What makes this summer different from other summers in the beautiful Berkshires? The answer is the many Jewish-related offerings. This season’s unprecedented heat and rain, which has hampered outdoor activities, may actually be a boon to the area’s cultural programs.
The Jewish Federation of the Berkshires teamed up with local synagogues to ensure that there’s hardly a day without an event related to Judaism. Besides synagogue services, there’s everything from botany to babka, Torah and tea, learning opportunities, baking and eating while socializing. Chabad also offers kosher catering and individual meals (These must be ordered in advance). Knesset Israel serves kosher lunches after talks at their premises and following their Shabbat services.
Tanglewood made the Berkshires a cultural center. The summer home of the Boston Symphony Orchestra (BSO) and the Tanglewood Institute draws thousands of people, including students, from all over the world, to what is one of the globe’s greatest, diverse and most creative summer music festivals and schools. It was founded by BSO Conductor Serge Koussevitsky of the well-known cantorial family, who was succeeded by Leonard Bernstein. The venue offers classical music and much more, including jazz, contemporary and popular artists.
John Lockhardt, the conductor of the Boston Pops since 1995, conducted “Twin Pianos” on a recent Friday at Tanglewood. Michael Feinstein, the popular pianist and singer famed for his interpretations of songs from The Great American Songbook, wished the audience a “good Shabbos,” for which he got a huge round of applause.
Besides music, book readings and signings that take place in various venues throughout the area, Jeremy Yudkin offers free pre-performance music appreciation talks. From other experts, one can learn more about everything from Torah to poetry, food and science, humor, history, etc. One presentation by Jon Greenberg, PhD, who teaches at Manhattan’s Heschel School, revealed how archeology and technology proved the First Temple’s existence of the four species as part of the Sukkot service.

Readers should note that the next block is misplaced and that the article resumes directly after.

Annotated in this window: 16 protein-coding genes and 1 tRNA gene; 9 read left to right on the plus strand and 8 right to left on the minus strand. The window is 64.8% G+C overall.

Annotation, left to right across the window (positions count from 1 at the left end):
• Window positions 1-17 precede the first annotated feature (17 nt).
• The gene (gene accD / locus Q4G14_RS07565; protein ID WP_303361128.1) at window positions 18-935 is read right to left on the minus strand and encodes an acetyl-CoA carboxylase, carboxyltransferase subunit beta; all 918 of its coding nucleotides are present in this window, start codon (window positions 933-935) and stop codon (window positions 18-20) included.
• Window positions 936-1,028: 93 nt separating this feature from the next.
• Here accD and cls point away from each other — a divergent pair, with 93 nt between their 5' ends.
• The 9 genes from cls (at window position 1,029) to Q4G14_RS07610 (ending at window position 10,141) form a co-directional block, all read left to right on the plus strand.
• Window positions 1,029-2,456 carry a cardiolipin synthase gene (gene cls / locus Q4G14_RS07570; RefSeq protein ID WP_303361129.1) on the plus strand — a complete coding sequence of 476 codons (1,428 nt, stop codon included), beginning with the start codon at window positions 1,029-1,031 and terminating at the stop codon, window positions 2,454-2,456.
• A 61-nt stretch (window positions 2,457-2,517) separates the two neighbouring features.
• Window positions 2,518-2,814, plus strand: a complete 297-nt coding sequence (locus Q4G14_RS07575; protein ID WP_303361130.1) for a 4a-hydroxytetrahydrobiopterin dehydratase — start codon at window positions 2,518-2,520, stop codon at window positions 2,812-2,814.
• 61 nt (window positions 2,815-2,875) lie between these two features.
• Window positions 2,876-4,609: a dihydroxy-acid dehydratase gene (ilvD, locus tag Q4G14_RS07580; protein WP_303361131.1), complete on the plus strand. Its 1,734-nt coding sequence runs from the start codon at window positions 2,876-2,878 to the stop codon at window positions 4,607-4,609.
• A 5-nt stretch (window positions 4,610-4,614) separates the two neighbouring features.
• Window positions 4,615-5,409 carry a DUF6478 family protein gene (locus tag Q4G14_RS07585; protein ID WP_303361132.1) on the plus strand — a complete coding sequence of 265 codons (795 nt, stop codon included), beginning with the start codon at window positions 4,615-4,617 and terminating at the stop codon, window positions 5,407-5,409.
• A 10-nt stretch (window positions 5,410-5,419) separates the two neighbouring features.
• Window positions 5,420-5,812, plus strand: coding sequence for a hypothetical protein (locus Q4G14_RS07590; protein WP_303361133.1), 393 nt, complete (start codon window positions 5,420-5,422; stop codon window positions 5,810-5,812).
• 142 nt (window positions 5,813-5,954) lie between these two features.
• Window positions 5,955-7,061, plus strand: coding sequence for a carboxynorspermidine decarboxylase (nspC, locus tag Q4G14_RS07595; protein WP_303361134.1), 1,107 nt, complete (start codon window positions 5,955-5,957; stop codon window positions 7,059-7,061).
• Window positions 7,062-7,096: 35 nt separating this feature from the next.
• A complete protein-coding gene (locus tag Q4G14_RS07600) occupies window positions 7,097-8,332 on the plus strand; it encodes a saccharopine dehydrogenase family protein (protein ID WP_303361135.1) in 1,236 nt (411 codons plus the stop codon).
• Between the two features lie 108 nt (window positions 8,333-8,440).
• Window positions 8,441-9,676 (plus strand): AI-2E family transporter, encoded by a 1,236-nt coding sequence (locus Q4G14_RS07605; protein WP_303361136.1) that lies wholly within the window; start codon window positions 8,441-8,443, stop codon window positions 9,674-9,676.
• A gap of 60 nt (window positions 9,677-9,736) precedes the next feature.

Even the Austen Riggs Center, a psychiatric facility in nearby Stockbridge, is hosting an exhibition on the German Jewish refugees who fled Hitler. Many settled in the Berkshires.
It’s quite impossible to attend every Berkshire Jewish-related event. The Federation published a 30 page 8×10 brochure listing most, including its annual Jewish Film Festival, one of America’s oldest and best. One of its films, “Reckoning,” is about Israel and the Claims Conference’s efforts to get Germany to compensate Holocaust survivors for their suffering. It was a revolutionary feat, the first time in history that victims of war received compensation. Ambassador Stuart E. Eizenstat, former US deputy secretary of the Treasury, spoke at the film’s showing about his pro bono ongoing negotiations with Germany, Austria and Poland.
The Berkshires may not be Broadway, but there are plenty of theaters that put on a variety of plays that are Broadway quality and often better. The productions are usually smaller but so are the ticket prices. Some theaters are also venues for new plays and plays-in-progress.
Barrington Stage Company began this season with an outstanding production of ”Cabaret.” Given the current surge of antisemitism, the hit musical about pre-WWII Germany is more politically relevant now than in its original 1966 production. The work of three Jews, Joe Masteroff, John Kander and Fred Ebb made Joel Grey (son of Borscht Belt musical entertainer Mickey Katz) a star. This was half a century before he directed the Yiddish version of “Fiddler on the Roof.”
Shakespeare and Company, which premiered ”Golda’s Balcony” in 2003, is reviving it in August with its original star, Annette Miller. The play about Golda Meir was produced on Broadway with Tovah Feldshuh, who later starred in the 2019 award-winning film. It will be shown as part of the Berkshires’ Jewish Film Festival this season.
Before Sheldon Harnack wrote the lyrics for “Fiddler on the Roof,” he studied the writings of Sholem Aleichem. Tevye, the legendary milkman, was a typical Jew of his time. Poor, devoutly dedicated to God, his family and community, a philosopher and dreamer who spoke to God while eking out a living, is best defined in the song, “If I Were a Rich Man” (originally titled, “If I Were a Rothschild”). A combination of pathos and aspiration, its last stanza is the most telling. It’s not the material things he wants. It’s the time to sit in the synagogue with wise men and study the holy books that he most desires because “That would be the sweetest thing of all.” People call the Berkshires “Heaven on earth.” Learning amidst all this beauty, talent and genius really is heavenly and “the sweetest thing of all.”
Barbara Wind is a writer, speaker and Holocaust-related independent scholar, curator and consultant.